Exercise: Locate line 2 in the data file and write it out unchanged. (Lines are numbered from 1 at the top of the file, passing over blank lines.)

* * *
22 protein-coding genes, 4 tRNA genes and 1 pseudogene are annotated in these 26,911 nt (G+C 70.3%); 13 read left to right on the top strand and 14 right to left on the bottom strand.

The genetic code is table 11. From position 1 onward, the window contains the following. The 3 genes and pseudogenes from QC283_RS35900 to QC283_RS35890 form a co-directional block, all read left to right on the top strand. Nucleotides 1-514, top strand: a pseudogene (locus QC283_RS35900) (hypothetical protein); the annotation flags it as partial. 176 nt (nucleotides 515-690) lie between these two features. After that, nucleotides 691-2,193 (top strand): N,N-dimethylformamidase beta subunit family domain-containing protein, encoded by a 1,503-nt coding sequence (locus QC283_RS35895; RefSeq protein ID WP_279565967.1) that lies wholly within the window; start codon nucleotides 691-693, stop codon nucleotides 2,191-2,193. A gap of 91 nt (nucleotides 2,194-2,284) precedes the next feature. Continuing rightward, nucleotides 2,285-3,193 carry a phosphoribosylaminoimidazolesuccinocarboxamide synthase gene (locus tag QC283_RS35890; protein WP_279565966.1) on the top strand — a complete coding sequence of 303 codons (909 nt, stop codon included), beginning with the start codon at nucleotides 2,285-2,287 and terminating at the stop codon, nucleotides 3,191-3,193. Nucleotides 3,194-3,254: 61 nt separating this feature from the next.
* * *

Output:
The genetic code is table 11. From position 1 onward, the window contains the following. The 3 genes and pseudogenes from QC283_RS35900 to QC283_RS35890 form a co-directional block, all read left to right on the top strand. Nucleotides 1-514, top strand: a pseudogene (locus QC283_RS35900) (hypothetical protein); the annotation flags it as partial. 176 nt (nucleotides 515-690) lie between these two features. After that, nucleotides 691-2,193 (top strand): N,N-dimethylformamidase beta subunit family domain-containing protein, encoded by a 1,503-nt coding sequence (locus QC283_RS35895; RefSeq protein ID WP_279565967.1) that lies wholly within the window; start codon nucleotides 691-693, stop codon nucleotides 2,191-2,193. A gap of 91 nt (nucleotides 2,194-2,284) precedes the next feature. Continuing rightward, nucleotides 2,285-3,193 carry a phosphoribosylaminoimidazolesuccinocarboxamide synthase gene (locus tag QC283_RS35890; protein WP_279565966.1) on the top strand — a complete coding sequence of 303 codons (909 nt, stop codon included), beginning with the start codon at nucleotides 2,285-2,287 and terminating at the stop codon, nucleotides 3,191-3,193. Nucleotides 3,194-3,254: 61 nt separating this feature from the next.